He worked as a mechanical engineer for nine years, and then decided it was time to get in the dairy business. When the family started they had just 27 cows, and John’s wife, Shirley, worked in Denver so the dairy could get off the ground.
“I then bought heifers and kept my own and started to grow. For years we milked 600, and that seems to be about the capacity of the place. That’s about what we can raise feed for, and that’s why we never got bigger. We were just big enough we could make a good living. It’s been good to us,” he said.
Watching the passion that Josh has for the family business has been exciting for John, as well as Josh’s father Gary. “I’m so proud that he decided to do this. It’s a tough life. I used to be his old boss, and now I get to work with him. I’m glad he’s doing this,” Gary Cleland said.
He added, “It was rejuvenating to get a couple of years off. We got to start over with a whole new mindset and start things differently. We have a whole different vision of what we are doing.”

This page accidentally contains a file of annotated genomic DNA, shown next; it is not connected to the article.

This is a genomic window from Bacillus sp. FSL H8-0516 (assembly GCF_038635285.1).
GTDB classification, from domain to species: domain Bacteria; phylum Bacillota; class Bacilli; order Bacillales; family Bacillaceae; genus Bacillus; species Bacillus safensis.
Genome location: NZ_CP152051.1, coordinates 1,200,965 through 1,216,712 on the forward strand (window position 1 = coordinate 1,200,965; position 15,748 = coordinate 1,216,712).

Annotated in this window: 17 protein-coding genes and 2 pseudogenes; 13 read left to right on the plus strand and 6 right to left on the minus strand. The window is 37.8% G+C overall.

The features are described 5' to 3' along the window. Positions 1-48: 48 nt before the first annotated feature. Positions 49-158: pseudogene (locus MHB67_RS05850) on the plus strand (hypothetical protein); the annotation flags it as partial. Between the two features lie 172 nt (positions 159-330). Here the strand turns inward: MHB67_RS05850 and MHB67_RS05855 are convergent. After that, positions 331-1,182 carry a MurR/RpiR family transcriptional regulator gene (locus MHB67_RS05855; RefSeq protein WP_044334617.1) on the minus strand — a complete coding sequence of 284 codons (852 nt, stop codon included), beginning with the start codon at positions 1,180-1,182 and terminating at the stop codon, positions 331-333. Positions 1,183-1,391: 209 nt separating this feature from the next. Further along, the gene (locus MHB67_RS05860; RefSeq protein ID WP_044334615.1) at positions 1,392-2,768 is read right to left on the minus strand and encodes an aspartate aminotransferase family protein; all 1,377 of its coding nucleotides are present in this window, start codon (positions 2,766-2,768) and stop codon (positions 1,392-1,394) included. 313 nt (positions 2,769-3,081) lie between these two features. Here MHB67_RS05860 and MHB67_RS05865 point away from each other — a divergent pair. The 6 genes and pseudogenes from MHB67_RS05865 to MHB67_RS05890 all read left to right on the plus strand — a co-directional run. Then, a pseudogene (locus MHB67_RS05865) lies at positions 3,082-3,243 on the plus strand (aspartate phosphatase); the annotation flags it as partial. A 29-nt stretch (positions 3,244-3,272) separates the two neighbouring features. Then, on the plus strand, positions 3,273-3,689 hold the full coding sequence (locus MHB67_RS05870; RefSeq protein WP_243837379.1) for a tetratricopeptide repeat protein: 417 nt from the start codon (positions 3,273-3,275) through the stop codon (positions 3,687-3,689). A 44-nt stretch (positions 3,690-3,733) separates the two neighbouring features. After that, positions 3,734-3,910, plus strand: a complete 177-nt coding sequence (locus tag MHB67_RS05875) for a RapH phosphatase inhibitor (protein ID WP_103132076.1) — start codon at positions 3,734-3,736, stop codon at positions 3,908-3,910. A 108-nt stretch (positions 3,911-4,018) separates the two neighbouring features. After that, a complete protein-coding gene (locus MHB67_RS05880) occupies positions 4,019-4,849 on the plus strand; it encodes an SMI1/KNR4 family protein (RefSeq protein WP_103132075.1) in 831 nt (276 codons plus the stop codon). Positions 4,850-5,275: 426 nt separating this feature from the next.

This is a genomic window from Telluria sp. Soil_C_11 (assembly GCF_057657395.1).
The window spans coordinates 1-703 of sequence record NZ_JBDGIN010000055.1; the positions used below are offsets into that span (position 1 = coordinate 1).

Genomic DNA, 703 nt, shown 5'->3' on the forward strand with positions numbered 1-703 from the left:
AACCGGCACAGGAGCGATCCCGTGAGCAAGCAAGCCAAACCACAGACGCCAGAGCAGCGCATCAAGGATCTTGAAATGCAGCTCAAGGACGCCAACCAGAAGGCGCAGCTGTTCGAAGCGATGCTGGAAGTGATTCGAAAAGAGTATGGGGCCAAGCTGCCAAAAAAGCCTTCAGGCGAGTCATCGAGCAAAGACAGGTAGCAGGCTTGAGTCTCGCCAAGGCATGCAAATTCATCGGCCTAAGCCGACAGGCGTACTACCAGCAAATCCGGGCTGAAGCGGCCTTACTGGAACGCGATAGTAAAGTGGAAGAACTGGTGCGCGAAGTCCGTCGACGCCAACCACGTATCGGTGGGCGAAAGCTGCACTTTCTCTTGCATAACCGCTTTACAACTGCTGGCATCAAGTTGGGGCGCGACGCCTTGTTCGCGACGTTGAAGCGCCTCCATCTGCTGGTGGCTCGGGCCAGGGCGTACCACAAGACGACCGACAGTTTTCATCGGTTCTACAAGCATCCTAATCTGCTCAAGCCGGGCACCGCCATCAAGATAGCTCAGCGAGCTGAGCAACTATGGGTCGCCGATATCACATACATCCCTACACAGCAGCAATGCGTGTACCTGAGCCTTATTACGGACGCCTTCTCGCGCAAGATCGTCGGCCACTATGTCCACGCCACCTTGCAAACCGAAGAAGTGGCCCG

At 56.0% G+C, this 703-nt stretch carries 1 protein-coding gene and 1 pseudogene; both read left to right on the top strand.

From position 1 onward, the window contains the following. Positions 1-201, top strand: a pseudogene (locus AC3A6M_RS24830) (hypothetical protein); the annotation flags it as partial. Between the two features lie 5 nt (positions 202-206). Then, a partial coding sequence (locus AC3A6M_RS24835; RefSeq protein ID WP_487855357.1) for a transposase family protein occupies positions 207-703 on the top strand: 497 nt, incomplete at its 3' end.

The new outlook on the dairy has allowed the family to focus on updating buildings, and finding ways to cut costs and remain profitable. “I’m faced with numerous challenges on a daily basis. I’m always scouring the area for better prices for feed, maintaining our outstanding breeding numbers, and keeping up with daily life on the farm,” said Josh Cleland.
He continued, “I would say that the biggest challenge is keeping up with the milking herd which incorporates everything from calving, choosing the right cows to be in our high/low milking pens, keeping feet quality at their best, maintaining healthy cows and feeding the best quality feeds and keeping the cows comfortable. Feed quality is extremely important to me. When the cow is milking, she must meet all her body maintenance requirements before her body will allow her to get pregnant.”
One of the major differences with this dairy compared to most dairies is that they only use natural service, instead of artificial insemination. “We aren’t an AI herd, so I need to always make sure I have some of the best quality bulls that I can get,” he said.
Reproduction is important to Cleland, and an area that some dairies struggle with. “The most important thing in my mind is for the uterus and the rest of the repro track to heal after they calve. I want my cows to get this done in about 45 days,” he said.